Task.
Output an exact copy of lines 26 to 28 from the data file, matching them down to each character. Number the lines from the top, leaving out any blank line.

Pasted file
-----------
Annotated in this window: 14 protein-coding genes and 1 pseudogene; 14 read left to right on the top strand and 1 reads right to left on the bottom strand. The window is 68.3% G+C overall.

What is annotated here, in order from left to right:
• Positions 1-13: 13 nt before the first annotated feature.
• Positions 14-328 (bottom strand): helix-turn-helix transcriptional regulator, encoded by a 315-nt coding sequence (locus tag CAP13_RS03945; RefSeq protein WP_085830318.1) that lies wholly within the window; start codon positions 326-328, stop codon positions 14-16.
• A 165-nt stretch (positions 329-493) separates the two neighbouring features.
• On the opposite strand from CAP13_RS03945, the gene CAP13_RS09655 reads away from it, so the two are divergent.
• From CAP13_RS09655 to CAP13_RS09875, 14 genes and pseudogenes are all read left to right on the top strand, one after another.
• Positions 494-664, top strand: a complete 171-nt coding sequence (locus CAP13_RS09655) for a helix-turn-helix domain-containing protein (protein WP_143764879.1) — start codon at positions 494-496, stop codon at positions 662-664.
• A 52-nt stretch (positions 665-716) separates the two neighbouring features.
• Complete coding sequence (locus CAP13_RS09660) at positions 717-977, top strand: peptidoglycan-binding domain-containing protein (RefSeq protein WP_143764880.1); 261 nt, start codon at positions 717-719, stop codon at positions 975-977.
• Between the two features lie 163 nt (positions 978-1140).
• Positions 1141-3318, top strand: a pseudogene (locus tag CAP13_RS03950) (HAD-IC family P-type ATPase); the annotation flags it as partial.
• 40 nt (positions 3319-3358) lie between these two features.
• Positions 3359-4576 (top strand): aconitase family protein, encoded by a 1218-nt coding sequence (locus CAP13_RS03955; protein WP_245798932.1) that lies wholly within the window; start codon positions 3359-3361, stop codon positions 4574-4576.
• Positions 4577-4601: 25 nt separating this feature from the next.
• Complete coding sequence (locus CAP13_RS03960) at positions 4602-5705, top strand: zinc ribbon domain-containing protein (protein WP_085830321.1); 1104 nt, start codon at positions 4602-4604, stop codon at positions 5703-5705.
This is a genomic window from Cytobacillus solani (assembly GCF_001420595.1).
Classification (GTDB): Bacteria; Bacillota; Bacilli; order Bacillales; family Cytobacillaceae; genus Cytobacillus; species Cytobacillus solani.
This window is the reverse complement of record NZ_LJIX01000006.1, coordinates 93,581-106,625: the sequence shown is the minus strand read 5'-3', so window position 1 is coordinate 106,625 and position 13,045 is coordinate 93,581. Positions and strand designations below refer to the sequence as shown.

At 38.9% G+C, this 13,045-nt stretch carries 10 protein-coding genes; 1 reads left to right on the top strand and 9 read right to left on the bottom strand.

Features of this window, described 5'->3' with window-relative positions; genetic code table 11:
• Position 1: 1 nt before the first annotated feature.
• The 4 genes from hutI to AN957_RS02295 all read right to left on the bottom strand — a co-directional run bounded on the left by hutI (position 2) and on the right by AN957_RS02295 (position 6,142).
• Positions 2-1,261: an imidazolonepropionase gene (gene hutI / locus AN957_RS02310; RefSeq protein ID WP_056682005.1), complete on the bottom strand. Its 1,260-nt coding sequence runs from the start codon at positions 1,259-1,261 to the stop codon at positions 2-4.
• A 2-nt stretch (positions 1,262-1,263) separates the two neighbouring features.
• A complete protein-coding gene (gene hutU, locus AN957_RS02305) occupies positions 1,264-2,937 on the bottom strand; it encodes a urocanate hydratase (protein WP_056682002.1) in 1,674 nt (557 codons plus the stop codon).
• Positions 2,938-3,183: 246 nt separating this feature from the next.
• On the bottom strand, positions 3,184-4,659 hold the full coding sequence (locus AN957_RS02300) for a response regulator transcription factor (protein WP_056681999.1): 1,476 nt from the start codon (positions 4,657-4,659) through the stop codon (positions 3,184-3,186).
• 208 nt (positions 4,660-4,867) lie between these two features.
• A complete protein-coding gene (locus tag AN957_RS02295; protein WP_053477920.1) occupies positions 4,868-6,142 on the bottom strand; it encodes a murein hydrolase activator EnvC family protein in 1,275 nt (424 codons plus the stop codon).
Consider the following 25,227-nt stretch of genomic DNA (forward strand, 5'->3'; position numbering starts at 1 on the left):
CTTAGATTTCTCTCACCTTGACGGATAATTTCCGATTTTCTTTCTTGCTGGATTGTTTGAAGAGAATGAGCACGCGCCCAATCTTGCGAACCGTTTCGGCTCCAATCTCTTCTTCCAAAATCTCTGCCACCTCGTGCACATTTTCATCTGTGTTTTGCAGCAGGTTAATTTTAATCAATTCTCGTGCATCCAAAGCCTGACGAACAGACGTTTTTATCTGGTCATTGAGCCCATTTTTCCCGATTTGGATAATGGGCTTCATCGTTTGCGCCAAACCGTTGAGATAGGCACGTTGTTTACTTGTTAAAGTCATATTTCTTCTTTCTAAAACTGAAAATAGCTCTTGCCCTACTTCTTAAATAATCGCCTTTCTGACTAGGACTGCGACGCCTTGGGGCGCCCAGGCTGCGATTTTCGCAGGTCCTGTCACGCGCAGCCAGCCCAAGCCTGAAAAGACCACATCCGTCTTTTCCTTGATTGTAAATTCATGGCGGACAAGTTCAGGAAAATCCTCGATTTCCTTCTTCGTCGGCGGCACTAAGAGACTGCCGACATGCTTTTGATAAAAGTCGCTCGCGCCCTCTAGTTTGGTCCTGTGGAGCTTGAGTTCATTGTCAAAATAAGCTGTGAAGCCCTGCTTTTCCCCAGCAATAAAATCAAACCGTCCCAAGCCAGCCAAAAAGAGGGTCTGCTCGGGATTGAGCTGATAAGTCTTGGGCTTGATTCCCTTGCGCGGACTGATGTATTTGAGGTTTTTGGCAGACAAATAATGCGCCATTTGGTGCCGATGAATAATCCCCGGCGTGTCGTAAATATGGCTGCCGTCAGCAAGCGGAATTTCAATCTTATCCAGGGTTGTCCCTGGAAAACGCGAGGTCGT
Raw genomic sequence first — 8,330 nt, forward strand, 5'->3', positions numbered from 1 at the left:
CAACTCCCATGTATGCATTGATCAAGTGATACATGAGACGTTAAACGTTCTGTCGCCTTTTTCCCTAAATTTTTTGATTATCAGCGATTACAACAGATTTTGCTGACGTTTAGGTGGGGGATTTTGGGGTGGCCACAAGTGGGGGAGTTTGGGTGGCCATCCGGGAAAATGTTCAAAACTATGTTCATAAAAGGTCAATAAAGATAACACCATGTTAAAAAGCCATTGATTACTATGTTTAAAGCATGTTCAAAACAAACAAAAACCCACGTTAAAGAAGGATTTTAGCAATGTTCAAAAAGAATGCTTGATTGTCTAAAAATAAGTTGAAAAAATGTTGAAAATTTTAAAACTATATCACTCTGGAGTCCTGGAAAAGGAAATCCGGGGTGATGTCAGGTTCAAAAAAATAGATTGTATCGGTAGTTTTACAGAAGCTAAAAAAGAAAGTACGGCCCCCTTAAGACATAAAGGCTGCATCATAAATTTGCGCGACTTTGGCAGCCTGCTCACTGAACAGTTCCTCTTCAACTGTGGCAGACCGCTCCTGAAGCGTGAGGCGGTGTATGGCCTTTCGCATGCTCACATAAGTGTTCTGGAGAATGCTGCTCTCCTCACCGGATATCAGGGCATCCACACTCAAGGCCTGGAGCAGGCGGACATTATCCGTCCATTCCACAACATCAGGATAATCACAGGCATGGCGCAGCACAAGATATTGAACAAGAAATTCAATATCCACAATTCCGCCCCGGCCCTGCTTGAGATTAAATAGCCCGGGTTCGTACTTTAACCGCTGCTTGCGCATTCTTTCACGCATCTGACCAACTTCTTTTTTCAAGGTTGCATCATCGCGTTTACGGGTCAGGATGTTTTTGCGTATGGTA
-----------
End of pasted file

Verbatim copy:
• A complete protein-coding gene (gene hutU, locus AN957_RS02305) occupies positions 1,264-2,937 on the bottom strand; it encodes a urocanate hydratase (protein WP_056682002.1) in 1,674 nt (557 codons plus the stop codon).
• Positions 2,938-3,183: 246 nt separating this feature from the next.
• On the bottom strand, positions 3,184-4,659 hold the full coding sequence (locus AN957_RS02300) for a response regulator transcription factor (protein WP_056681999.1): 1,476 nt from the start codon (positions 4,657-4,659) through the stop codon (positions 3,184-3,186).